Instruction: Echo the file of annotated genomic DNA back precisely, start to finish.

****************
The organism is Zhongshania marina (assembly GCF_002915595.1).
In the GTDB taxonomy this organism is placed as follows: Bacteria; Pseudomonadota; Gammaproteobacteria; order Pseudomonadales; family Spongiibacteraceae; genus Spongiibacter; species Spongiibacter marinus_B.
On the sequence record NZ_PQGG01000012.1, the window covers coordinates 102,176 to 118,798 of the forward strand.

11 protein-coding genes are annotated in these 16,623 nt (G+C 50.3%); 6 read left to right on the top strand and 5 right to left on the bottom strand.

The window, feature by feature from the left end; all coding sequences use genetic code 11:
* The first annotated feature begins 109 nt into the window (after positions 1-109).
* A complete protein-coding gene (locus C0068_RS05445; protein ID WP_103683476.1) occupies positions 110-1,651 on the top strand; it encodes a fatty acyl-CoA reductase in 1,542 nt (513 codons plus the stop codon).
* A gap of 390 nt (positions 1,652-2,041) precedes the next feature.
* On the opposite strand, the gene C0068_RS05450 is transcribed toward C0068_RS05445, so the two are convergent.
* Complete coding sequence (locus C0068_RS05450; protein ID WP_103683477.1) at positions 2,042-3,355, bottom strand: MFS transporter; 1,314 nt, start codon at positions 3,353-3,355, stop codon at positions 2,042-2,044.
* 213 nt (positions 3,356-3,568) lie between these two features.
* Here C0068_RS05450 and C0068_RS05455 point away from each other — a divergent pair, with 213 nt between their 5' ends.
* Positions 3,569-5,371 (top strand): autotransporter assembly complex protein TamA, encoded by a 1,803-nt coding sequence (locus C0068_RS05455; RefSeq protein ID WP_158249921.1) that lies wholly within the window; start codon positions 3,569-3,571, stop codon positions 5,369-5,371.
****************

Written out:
The organism is Zhongshania marina (assembly GCF_002915595.1).
In the GTDB taxonomy this organism is placed as follows: Bacteria; Pseudomonadota; Gammaproteobacteria; order Pseudomonadales; family Spongiibacteraceae; genus Spongiibacter; species Spongiibacter marinus_B.
On the sequence record NZ_PQGG01000012.1, the window covers coordinates 102,176 to 118,798 of the forward strand.

11 protein-coding genes are annotated in these 16,623 nt (G+C 50.3%); 6 read left to right on the top strand and 5 right to left on the bottom strand.

The window, feature by feature from the left end; all coding sequences use genetic code 11:
* The first annotated feature begins 109 nt into the window (after positions 1-109).
* A complete protein-coding gene (locus C0068_RS05445; protein ID WP_103683476.1) occupies positions 110-1,651 on the top strand; it encodes a fatty acyl-CoA reductase in 1,542 nt (513 codons plus the stop codon).
* A gap of 390 nt (positions 1,652-2,041) precedes the next feature.
* On the opposite strand, the gene C0068_RS05450 is transcribed toward C0068_RS05445, so the two are convergent.
* Complete coding sequence (locus C0068_RS05450; protein ID WP_103683477.1) at positions 2,042-3,355, bottom strand: MFS transporter; 1,314 nt, start codon at positions 3,353-3,355, stop codon at positions 2,042-2,044.
* 213 nt (positions 3,356-3,568) lie between these two features.
* Here C0068_RS05450 and C0068_RS05455 point away from each other — a divergent pair, with 213 nt between their 5' ends.
* Positions 3,569-5,371 (top strand): autotransporter assembly complex protein TamA, encoded by a 1,803-nt coding sequence (locus C0068_RS05455; RefSeq protein ID WP_158249921.1) that lies wholly within the window; start codon positions 3,569-3,571, stop codon positions 5,369-5,371.